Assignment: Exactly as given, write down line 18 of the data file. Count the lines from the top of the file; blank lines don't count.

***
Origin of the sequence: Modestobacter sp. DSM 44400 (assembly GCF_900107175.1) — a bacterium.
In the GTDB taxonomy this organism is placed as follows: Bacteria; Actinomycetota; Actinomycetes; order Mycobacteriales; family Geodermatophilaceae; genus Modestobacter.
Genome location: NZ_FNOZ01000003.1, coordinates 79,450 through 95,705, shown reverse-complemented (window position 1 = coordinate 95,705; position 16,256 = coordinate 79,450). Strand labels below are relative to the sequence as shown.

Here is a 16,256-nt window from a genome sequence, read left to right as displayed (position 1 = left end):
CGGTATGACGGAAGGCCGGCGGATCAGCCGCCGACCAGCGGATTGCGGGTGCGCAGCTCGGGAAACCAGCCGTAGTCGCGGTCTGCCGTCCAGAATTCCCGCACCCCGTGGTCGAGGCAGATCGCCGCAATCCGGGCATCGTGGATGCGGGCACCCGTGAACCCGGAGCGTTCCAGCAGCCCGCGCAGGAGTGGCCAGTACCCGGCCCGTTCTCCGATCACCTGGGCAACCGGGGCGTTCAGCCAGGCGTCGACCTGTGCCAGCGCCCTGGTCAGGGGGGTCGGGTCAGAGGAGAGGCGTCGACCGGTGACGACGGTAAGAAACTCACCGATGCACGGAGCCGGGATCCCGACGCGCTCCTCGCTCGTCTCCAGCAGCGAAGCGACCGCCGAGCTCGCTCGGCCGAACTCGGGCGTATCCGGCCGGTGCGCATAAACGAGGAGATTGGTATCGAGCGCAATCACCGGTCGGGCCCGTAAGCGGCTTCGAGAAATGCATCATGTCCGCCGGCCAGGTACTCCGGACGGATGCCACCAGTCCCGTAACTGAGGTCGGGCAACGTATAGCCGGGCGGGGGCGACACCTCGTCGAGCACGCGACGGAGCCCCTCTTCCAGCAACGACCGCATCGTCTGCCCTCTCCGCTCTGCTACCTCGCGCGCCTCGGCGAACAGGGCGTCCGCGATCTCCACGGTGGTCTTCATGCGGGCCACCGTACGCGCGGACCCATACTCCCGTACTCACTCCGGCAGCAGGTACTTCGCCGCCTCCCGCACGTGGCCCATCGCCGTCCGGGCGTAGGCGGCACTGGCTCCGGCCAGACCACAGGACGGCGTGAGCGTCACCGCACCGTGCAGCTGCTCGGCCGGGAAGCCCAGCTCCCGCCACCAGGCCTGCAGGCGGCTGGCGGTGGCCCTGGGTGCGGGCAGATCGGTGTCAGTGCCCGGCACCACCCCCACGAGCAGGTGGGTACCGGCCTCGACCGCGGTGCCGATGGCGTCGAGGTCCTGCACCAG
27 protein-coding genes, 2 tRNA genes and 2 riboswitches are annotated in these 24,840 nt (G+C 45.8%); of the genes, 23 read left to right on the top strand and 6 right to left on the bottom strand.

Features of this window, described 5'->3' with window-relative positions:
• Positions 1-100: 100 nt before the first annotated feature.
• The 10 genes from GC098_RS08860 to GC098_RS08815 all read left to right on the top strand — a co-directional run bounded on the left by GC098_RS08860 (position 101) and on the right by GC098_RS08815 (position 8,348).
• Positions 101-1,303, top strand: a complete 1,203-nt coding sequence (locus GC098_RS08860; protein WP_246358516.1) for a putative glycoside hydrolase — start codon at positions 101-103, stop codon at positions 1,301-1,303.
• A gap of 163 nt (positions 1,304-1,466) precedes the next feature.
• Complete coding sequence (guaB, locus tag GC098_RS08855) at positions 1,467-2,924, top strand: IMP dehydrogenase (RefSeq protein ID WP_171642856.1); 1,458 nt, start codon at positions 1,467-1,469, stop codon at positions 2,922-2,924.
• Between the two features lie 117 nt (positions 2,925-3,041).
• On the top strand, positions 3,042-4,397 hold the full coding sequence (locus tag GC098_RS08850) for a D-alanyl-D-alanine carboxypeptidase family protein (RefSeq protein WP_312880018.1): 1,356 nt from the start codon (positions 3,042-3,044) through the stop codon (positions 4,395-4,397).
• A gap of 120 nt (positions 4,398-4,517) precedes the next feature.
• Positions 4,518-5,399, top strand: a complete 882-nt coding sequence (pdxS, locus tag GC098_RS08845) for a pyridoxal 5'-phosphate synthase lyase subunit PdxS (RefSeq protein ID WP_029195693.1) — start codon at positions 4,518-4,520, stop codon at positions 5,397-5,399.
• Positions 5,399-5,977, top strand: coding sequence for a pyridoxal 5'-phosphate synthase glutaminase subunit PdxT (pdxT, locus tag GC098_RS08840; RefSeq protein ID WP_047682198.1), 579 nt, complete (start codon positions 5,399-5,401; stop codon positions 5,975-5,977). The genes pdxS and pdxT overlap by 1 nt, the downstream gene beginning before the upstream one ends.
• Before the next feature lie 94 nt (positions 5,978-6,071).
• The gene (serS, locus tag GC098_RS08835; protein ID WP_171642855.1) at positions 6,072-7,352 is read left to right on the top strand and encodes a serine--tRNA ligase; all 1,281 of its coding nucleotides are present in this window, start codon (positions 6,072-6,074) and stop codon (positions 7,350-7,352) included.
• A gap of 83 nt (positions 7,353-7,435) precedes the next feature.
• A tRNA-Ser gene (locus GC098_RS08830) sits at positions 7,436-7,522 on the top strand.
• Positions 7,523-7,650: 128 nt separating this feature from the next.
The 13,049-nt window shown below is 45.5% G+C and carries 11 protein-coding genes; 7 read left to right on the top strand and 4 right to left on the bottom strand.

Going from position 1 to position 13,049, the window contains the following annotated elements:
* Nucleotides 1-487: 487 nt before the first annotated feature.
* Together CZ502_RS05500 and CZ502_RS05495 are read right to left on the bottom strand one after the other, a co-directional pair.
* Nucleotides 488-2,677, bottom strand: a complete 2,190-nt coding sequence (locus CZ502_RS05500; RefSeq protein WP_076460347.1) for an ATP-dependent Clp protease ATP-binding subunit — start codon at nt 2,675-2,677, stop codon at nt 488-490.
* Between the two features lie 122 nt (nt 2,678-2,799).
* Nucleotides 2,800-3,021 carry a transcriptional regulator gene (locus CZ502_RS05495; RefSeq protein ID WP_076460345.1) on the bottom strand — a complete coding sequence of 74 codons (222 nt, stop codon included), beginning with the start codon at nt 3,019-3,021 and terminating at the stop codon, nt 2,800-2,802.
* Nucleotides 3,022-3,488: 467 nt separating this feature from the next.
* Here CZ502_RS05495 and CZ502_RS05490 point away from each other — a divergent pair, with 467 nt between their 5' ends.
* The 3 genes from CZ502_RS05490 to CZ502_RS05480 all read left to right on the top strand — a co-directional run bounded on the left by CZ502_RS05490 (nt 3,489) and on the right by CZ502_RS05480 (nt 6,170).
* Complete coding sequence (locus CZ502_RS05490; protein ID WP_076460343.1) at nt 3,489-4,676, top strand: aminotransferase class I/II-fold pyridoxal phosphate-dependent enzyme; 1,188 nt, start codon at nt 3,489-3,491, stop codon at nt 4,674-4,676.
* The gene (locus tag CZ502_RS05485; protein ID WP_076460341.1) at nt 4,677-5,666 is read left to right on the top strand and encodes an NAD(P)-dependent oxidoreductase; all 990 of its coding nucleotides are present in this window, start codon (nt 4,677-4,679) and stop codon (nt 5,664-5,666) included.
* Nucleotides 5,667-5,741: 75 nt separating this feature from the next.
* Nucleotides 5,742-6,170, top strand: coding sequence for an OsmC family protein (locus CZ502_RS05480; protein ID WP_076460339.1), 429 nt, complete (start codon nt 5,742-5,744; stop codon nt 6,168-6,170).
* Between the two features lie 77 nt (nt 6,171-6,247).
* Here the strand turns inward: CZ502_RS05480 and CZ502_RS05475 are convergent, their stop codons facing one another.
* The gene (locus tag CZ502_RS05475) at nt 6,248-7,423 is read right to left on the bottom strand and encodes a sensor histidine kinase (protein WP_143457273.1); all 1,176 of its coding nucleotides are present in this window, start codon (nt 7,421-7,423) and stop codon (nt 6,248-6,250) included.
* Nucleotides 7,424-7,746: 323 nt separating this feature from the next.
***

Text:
• Before the next feature lie 94 nt (positions 5,978-6,071).